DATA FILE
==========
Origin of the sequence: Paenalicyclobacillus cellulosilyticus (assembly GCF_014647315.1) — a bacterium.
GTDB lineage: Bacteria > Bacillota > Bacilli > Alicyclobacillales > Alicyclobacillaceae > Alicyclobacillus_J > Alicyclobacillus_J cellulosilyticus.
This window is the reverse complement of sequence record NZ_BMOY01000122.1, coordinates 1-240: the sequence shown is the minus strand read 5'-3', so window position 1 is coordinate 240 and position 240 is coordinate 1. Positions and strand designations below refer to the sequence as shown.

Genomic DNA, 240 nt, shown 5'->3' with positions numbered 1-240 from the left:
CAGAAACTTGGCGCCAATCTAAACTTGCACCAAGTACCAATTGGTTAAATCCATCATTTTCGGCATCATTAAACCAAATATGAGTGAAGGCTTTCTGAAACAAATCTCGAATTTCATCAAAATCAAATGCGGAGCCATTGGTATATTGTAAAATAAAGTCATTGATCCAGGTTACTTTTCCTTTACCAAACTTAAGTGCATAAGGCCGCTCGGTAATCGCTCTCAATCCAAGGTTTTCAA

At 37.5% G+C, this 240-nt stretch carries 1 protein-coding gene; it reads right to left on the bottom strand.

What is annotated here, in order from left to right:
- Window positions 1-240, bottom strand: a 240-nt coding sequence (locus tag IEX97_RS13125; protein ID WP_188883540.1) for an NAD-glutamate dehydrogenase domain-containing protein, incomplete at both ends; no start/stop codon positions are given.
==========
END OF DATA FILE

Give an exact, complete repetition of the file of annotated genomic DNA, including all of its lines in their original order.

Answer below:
Origin of the sequence: Paenalicyclobacillus cellulosilyticus (assembly GCF_014647315.1) — a bacterium.
GTDB lineage: Bacteria > Bacillota > Bacilli > Alicyclobacillales > Alicyclobacillaceae > Alicyclobacillus_J > Alicyclobacillus_J cellulosilyticus.
This window is the reverse complement of sequence record NZ_BMOY01000122.1, coordinates 1-240: the sequence shown is the minus strand read 5'-3', so window position 1 is coordinate 240 and position 240 is coordinate 1. Positions and strand designations below refer to the sequence as shown.

Genomic DNA, 240 nt, shown 5'->3' with positions numbered 1-240 from the left:
CAGAAACTTGGCGCCAATCTAAACTTGCACCAAGTACCAATTGGTTAAATCCATCATTTTCGGCATCATTAAACCAAATATGAGTGAAGGCTTTCTGAAACAAATCTCGAATTTCATCAAAATCAAATGCGGAGCCATTGGTATATTGTAAAATAAAGTCATTGATCCAGGTTACTTTTCCTTTACCAAACTTAAGTGCATAAGGCCGCTCGGTAATCGCTCTCAATCCAAGGTTTTCAA

At 37.5% G+C, this 240-nt stretch carries 1 protein-coding gene; it reads right to left on the bottom strand.

What is annotated here, in order from left to right:
- Window positions 1-240, bottom strand: a 240-nt coding sequence (locus tag IEX97_RS13125; protein ID WP_188883540.1) for an NAD-glutamate dehydrogenase domain-containing protein, incomplete at both ends; no start/stop codon positions are given.